Article  PubMed  PubMed Central  Google Scholar 

  31. Tan Q, Lk Ng A, Choy BN, Cheng GP, Woo VC, Cho P. One-year results of 0.01% atropine with orthokeratology (AOK) study: a randomised clinical trial. Ophthalmic Physiol Opt. 2020;40:557–66.

    Article  PubMed  Google Scholar 

  32. Kinoshita N, Konno Y, Hamada N, Kanda Y, Shimmura-Tomita M, Kaburaki T, et al. Efficacy of combined orthokeratology and 0.01% atropine solution for slowing axial elongation in children with myopia: a 2-year randomised trial. Sci Rep. 2020 Jul;10(1):12750.

    Article  CAS  PubMed  PubMed Central  Google Scholar 

  33. Cho P, Cheung SW. Discontinuation of orthokeratology on eyeball elongation (DOEE). Cont Lens Anterior Eye. 2017;40:82–7.

    Article  CAS  PubMed  Google Scholar 

  34. González-Mesa A, Villa-Collar C, Lorente-Velázquez A, Nieto-Bona A. Anterior segment changes produced in response to long-term overnight orthokeratology. Curr Eye Res. 2013;(38):862–70.

  35. Yoon JH, Swarbrick HA. Posterior corneal shape changes in myopic overnight orthokeratology. Optom Vis Sci. 2013;(90):196–204.

  36. Lian Y, Shen M, Jiang J, Mao X, Lu P, Zhu D, et al. Vertical and horizontal thickness profiles of the corneal epithelium and Bowman's layer after orthokeratology. Invest Ophthalmol Vis Sci. 2013;54:691–6.

    Article  PubMed  Google Scholar 

  37. Cheung SW, Cho P. Long-term effect of orthokeratology on the anterior segment length. Cont Lens Anterior Eye. 2016;39:262–5.

    Article  PubMed  Google Scholar 

  38. Li Z, Cui D, Hu Y, Ao S, Zeng J, Yang X. Choroidal thickness and axial length changes in myopic children treated with orthokeratology. Cont Lens Anterior Eye. 2017;(40):417–23.

  39. Chen Z, Xue F, Zhou J, Qu X, Zhou X. Effects of Orthokeratology on Choroidal Thickness and Axial Length. Optom Vis Sci. 2016;(93):1064–71.

  40. Li Z, Hu Y, Cui D, Long W, He M, Yang X. Change in subfoveal choroidal thickness secondary to orthokeratology and its cessation: a predictor for the change in axial length. Acta Ophthalmol. 2019;(97):454–9.

  41. Li S-M, Wang N, Zhou Y, Li SY, Kang MT, Liu LR, et al. Paraxial schematic eye models for 7- and 14-year-old Chinese children. Invest Ophthalmol Vis Sci. 2015;56:3577–83.

    Article  CAS  PubMed  Google Scholar 

  42. Owens H, Garner LF, Craig JP, Gamble G. Posterior corneal changes with orthokeratology. Optom Vis Sci. 2004;81:421–6.

    Article  PubMed  Google Scholar 

Download references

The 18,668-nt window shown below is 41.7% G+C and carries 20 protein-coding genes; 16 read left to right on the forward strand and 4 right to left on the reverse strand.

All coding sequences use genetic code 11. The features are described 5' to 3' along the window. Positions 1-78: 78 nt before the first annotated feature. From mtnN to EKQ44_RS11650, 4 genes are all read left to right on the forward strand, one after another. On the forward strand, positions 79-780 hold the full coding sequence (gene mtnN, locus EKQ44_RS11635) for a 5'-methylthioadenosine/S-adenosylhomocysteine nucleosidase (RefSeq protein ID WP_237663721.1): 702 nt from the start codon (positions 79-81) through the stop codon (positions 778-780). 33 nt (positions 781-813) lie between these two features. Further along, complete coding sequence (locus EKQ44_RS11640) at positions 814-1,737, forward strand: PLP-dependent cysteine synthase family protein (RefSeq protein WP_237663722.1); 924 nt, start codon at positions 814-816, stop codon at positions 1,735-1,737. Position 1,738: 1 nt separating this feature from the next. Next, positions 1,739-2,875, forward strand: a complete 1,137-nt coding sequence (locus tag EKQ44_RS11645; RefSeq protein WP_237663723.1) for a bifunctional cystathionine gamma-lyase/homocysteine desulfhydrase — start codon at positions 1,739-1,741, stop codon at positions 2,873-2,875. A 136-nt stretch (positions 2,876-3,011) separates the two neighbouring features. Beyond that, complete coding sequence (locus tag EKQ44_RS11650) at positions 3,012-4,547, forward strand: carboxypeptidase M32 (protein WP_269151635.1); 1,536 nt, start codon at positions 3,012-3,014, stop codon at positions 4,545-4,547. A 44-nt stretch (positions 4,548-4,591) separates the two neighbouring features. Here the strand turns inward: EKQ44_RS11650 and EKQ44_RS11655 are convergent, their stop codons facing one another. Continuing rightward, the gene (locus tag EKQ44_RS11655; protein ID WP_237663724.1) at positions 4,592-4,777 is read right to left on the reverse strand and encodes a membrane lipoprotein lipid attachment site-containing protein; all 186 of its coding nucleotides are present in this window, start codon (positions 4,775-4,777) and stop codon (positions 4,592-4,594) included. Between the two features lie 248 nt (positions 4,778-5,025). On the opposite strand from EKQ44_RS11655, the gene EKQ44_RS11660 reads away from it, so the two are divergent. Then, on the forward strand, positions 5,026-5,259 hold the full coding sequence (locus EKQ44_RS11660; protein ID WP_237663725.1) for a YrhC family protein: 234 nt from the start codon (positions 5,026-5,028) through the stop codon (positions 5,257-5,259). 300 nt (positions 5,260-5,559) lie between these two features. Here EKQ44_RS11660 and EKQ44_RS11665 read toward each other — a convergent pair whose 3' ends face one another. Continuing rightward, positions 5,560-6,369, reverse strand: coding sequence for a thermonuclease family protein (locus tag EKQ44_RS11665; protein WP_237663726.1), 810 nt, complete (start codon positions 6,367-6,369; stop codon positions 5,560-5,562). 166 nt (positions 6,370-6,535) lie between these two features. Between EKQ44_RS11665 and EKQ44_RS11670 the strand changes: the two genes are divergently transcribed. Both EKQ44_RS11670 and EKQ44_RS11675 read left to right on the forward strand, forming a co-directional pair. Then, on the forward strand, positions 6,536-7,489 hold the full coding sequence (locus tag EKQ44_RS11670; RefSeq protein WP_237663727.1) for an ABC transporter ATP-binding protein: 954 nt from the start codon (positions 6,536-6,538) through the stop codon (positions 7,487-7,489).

Not applicable.


This clinical study was supported by the 215 High-Level Talent Fund of Beijing Health Government under Grant (grant number 2013–2-023;, and Capital clinical diagnosis and treatment technology research and transformation application (grant number Z201100005520043; The funders played no role in the design of the study; collection, analysis, and interpretation of the data; preparation of the manuscript; and decision to submit the manuscript for publication.

Author information

Authors and Affiliations



All authors contributed to the study concept and design. YQ, LL, and YL contributed to the literature search, data collection, data analysis, and data interpretation. YQ contributed to the figures and the writing of the manuscript. FZ provided critical manuscript revisions and supervised the study. All authors have read and approved the final manuscript.

Corresponding author

Correspondence to Fengju Zhang.

Ethics declarations

Ethics approval and consent to participate

This study adhered to the tenets of the Declaration of Helsinki. This study was approved by the Beijing Tongren Hospital Review Board. And as a retrospective study, the informed consent waiver was approved by the Beijing Tongren Hospital Review Board.

Consent for publication

Not applicable.

Competing interests

The authors declare that they have no competing interests.

Additional information

Publisher’s Note

Springer Nature remains neutral with regard to jurisdictional claims in published maps and institutional affiliations.

Rights and permissions

Open Access This article is licensed under a Creative Commons Attribution 4.0 International License, which permits use, sharing, adaptation, distribution and reproduction in any medium or format, as long as you give appropriate credit to the original author(s) and the source, provide a link to the Creative Commons licence, and indicate if changes were made. The images or other third party material in this article are included in the article's Creative Commons licence, unless indicated otherwise in a credit line to the material. If material is not included in the article's Creative Commons licence and your intended use is not permitted by statutory regulation or exceeds the permitted use, you will need to obtain permission directly from the copyright holder. To view a copy of this licence, visit The Creative Commons Public Domain Dedication waiver ( applies to the data made available in this article, unless otherwise stated in a credit line to the data.

Reprints and permissions

About this article

Check for updates. Verify currency and authenticity via CrossMark

Cite this article

Qi, Y., Liu, L., Li, Y. et al. Factors associated with faster axial elongation after orthokeratology treatment. BMC Ophthalmol 22, 62 (2022).

Download citation

  • Received:

  • Accepted:

  • Published:

  • DOI: